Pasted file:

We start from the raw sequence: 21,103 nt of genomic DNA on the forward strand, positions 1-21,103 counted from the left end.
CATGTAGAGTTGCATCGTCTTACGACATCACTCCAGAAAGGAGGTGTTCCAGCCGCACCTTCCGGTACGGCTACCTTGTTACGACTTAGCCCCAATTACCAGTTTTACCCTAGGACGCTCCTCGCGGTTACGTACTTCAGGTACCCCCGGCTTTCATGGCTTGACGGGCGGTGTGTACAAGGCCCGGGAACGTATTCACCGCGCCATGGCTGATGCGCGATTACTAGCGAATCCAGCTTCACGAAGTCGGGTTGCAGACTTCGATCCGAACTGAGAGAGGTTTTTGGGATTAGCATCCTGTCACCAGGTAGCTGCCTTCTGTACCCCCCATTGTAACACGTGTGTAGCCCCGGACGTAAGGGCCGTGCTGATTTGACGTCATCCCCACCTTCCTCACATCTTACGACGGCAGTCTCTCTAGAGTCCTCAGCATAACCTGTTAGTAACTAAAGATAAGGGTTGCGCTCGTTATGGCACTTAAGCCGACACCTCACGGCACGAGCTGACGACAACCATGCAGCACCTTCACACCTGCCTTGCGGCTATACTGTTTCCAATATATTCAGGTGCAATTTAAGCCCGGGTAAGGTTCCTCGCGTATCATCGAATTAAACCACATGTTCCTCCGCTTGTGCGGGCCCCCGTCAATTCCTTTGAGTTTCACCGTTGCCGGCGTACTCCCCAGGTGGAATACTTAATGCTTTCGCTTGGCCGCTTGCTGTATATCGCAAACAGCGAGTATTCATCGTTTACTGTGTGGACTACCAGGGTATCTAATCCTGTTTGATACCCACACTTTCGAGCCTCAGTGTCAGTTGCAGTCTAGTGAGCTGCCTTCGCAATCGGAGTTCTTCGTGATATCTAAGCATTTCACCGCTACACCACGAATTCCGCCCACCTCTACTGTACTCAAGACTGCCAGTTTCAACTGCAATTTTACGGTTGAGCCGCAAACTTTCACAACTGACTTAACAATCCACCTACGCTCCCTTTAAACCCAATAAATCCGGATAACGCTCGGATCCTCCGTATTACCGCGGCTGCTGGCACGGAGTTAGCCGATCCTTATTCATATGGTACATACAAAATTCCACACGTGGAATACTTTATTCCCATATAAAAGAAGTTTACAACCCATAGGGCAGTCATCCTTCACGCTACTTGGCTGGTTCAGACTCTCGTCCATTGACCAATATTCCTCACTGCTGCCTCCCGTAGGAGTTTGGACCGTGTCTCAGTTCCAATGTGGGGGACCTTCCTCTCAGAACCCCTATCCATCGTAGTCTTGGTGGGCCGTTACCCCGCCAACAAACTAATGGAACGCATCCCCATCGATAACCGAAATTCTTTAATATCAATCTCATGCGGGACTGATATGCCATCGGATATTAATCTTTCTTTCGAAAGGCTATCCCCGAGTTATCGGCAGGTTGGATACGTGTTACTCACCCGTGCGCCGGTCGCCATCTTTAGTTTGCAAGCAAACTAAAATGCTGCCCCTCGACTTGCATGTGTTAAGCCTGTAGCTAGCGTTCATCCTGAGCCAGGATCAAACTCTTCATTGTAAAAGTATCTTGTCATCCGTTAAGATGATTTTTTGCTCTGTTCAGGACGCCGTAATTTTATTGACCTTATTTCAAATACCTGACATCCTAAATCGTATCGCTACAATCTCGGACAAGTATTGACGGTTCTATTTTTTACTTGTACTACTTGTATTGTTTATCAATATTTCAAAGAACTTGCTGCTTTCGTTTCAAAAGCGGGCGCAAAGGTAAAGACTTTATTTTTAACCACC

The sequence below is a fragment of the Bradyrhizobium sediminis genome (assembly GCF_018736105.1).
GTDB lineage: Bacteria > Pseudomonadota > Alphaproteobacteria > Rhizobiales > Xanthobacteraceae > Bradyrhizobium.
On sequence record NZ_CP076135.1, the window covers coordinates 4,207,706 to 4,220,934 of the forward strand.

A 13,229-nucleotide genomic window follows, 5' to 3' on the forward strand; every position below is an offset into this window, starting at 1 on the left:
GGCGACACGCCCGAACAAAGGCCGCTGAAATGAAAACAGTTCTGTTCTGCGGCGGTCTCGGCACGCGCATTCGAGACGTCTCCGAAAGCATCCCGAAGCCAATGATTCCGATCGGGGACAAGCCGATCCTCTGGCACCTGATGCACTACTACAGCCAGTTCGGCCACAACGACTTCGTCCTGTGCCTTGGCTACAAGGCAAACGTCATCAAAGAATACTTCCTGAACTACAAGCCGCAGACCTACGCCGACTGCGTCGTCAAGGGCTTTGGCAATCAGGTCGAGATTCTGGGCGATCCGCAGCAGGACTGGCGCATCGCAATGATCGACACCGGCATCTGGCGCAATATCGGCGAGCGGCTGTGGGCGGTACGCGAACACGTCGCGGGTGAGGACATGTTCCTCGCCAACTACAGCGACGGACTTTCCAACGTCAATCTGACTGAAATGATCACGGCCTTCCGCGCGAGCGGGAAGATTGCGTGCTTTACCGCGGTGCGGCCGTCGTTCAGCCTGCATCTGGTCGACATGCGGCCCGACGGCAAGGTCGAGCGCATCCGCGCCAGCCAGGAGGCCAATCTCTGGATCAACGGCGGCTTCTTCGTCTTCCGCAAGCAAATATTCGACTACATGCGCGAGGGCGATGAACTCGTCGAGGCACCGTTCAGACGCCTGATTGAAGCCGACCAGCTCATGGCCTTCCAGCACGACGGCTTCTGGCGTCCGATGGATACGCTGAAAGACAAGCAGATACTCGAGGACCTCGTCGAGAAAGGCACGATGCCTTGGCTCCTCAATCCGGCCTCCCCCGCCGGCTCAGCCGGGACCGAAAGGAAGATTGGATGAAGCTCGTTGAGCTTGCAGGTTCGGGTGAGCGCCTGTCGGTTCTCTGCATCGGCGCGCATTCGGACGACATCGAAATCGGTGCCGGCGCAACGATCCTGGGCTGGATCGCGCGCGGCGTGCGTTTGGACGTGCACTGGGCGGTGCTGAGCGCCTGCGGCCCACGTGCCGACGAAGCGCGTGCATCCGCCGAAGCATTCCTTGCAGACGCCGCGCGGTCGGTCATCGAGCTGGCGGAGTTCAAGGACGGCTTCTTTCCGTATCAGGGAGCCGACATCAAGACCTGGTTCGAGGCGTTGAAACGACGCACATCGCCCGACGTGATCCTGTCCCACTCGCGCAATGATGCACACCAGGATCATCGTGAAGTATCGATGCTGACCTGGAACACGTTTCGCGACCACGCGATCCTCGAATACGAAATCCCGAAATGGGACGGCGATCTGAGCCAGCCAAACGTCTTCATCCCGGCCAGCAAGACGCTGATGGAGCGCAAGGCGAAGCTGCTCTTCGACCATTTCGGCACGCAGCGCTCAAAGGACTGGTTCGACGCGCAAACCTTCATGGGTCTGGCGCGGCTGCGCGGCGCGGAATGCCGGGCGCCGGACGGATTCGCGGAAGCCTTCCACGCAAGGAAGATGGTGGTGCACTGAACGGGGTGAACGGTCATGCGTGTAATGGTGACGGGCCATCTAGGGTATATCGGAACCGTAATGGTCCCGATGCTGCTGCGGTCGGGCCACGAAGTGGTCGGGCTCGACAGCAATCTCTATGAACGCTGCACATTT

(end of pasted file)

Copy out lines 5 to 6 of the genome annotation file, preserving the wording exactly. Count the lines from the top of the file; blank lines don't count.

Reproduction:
On sequence record NZ_CP076135.1, the window covers coordinates 4,207,706 to 4,220,934 of the forward strand.

A 13,229-nucleotide genomic window follows, 5' to 3' on the forward strand; every position below is an offset into this window, starting at 1 on the left: